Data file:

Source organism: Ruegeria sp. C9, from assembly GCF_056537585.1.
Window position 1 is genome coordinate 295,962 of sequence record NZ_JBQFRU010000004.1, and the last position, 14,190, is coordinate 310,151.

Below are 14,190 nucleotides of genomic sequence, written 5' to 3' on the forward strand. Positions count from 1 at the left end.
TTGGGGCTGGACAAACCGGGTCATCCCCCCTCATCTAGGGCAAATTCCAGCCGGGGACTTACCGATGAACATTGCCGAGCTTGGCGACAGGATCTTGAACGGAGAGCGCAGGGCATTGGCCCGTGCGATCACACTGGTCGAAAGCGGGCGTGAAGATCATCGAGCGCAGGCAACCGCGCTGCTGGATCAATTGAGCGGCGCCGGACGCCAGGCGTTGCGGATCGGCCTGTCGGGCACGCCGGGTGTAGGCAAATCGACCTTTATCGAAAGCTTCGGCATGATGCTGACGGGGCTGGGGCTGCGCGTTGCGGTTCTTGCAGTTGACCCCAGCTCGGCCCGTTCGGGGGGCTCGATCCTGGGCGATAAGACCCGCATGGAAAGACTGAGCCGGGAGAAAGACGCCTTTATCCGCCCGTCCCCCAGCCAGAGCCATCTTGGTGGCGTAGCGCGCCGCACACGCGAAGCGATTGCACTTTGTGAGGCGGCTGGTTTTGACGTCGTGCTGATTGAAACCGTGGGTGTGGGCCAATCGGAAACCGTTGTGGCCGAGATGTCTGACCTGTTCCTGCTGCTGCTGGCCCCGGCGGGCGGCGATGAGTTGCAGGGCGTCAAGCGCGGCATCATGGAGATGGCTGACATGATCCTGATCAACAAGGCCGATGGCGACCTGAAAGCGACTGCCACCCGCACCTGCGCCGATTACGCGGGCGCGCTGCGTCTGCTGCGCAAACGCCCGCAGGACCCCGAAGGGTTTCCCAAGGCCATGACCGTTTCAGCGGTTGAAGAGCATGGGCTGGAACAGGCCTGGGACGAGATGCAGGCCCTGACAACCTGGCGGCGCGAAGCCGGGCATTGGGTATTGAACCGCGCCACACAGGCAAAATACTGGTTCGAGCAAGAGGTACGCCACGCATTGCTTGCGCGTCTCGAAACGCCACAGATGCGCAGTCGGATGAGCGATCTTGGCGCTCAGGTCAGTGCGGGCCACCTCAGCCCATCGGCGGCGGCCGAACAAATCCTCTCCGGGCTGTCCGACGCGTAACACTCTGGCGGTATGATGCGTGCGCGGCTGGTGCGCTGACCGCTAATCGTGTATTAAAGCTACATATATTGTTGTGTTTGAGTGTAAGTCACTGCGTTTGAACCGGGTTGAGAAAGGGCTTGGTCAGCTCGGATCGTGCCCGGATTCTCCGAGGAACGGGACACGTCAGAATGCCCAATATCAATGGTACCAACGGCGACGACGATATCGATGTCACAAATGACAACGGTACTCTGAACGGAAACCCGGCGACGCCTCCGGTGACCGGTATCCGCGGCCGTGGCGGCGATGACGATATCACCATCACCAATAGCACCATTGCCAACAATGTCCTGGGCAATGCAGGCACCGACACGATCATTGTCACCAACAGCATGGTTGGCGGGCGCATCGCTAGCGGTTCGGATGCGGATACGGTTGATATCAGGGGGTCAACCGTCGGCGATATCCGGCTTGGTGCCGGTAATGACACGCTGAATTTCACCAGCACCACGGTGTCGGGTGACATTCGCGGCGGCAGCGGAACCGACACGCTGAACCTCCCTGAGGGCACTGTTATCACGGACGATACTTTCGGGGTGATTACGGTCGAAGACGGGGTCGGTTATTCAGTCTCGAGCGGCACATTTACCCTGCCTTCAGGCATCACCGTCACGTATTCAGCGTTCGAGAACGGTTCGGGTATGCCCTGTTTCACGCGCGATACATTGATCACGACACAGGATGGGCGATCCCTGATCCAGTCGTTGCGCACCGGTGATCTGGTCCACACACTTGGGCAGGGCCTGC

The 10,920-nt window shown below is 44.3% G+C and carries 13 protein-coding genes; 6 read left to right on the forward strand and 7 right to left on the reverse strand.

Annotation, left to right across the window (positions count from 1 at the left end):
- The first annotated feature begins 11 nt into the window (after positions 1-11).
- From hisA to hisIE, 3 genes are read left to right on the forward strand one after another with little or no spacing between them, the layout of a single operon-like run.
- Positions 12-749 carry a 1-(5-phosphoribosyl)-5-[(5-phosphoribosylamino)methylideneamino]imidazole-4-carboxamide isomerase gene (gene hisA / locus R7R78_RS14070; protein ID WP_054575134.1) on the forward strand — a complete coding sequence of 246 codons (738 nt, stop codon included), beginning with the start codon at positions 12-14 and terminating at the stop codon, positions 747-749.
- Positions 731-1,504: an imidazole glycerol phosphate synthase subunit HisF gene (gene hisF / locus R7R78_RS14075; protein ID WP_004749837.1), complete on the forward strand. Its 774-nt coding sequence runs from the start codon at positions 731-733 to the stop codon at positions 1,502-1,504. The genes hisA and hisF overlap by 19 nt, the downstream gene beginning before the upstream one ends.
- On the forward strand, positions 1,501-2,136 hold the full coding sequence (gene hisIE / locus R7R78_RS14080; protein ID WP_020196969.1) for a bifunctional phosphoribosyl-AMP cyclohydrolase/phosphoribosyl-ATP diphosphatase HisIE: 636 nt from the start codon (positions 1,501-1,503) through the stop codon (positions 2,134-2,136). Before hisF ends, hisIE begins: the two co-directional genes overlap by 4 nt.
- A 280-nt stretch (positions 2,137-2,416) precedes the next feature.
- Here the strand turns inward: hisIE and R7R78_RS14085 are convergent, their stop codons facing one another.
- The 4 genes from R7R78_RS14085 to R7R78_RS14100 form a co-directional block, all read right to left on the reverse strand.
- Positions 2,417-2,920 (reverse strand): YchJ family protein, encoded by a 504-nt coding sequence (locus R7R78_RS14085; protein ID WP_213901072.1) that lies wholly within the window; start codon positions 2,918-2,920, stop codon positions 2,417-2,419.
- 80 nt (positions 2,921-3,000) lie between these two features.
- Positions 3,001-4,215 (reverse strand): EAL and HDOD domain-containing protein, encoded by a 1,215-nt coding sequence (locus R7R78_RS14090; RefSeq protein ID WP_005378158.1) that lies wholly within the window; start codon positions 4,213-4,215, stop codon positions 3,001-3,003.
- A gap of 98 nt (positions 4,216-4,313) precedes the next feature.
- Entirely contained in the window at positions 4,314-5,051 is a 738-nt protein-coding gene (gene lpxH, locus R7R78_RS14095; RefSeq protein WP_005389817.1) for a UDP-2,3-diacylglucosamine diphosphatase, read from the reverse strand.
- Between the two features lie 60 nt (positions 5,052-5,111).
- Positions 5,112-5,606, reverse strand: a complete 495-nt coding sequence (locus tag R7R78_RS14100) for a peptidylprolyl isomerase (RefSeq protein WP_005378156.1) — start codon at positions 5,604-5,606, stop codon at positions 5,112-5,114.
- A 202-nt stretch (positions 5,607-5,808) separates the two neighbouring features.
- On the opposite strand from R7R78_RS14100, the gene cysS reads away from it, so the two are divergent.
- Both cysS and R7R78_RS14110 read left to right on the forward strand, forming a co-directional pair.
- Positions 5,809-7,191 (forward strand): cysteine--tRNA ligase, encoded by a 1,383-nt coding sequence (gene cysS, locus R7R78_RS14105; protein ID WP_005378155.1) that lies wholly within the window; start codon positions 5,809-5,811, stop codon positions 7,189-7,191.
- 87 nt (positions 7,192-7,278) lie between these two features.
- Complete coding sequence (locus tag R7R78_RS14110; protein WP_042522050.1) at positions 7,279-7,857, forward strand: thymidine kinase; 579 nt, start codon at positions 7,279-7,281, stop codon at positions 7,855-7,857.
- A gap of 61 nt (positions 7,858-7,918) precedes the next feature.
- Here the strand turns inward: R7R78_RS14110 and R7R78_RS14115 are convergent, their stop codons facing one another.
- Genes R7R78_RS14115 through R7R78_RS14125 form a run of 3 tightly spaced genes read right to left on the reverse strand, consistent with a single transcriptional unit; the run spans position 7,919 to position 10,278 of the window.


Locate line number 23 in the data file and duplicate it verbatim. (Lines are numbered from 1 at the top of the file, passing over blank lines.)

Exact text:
- On the opposite strand from R7R78_RS14100, the gene cysS reads away from it, so the two are divergent.